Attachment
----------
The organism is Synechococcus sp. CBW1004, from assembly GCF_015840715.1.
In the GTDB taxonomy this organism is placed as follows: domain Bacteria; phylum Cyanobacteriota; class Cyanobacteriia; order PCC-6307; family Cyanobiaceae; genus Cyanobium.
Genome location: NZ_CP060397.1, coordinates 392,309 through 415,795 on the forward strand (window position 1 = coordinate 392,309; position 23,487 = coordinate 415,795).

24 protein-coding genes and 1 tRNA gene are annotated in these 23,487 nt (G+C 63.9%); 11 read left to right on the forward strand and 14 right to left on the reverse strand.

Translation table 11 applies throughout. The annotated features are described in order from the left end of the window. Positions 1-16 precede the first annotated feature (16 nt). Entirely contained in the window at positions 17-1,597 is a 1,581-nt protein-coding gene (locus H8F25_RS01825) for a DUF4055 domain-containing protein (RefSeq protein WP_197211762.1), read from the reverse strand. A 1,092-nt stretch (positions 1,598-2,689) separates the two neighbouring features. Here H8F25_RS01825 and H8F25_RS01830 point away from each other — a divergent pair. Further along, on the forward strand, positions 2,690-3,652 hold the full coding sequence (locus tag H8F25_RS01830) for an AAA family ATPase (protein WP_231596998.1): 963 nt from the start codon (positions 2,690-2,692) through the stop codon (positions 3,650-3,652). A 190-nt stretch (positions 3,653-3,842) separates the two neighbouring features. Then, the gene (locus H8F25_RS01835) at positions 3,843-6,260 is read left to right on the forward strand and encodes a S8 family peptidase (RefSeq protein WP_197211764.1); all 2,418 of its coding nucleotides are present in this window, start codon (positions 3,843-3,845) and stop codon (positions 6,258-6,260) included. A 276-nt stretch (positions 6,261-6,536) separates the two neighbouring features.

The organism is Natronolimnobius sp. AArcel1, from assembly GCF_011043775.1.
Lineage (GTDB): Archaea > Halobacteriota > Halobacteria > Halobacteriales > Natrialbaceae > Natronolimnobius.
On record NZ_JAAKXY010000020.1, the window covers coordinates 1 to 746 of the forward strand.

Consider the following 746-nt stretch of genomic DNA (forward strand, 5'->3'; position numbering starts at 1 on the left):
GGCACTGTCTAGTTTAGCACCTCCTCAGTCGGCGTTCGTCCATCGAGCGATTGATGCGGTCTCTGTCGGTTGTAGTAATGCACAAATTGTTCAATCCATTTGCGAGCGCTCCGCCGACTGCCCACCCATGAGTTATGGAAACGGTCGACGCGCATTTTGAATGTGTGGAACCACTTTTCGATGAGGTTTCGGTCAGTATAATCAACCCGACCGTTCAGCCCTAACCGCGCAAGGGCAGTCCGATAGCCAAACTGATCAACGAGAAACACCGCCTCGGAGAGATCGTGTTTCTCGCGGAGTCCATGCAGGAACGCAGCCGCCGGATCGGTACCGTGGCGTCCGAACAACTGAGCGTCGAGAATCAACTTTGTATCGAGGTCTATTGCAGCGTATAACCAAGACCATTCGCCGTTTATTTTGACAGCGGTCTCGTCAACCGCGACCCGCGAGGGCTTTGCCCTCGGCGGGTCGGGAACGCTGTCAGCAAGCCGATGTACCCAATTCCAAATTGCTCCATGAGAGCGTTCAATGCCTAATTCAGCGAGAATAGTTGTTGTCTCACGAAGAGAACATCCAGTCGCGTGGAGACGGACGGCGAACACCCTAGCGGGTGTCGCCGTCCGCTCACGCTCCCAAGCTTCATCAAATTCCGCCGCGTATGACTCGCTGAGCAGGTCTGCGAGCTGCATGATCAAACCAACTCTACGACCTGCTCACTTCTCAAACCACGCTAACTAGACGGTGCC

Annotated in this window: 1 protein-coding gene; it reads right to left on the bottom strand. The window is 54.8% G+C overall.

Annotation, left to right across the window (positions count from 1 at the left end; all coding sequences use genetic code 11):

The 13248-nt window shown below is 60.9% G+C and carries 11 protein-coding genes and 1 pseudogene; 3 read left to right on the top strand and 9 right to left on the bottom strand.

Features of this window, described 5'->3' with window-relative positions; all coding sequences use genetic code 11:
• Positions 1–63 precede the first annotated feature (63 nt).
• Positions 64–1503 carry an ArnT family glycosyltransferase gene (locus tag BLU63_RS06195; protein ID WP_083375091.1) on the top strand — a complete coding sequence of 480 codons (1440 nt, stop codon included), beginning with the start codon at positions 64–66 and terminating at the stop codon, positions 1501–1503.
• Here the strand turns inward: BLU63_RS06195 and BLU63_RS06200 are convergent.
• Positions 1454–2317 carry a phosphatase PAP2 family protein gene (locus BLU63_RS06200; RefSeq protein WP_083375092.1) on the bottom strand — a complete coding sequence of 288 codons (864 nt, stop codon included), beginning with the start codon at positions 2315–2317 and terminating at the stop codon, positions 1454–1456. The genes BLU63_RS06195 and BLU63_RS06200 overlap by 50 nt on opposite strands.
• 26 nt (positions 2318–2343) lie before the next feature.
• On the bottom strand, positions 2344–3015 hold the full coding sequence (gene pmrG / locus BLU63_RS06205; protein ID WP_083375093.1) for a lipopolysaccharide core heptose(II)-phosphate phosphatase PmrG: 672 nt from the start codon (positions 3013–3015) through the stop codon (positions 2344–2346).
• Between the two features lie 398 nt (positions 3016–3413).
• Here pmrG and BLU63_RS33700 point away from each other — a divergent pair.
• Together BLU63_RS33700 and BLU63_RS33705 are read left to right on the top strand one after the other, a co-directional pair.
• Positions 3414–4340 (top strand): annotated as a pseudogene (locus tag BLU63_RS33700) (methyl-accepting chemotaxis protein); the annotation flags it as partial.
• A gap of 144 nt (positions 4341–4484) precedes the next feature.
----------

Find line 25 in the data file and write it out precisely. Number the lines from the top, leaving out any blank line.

• A gap of 144 nt (positions 4341–4484) precedes the next feature.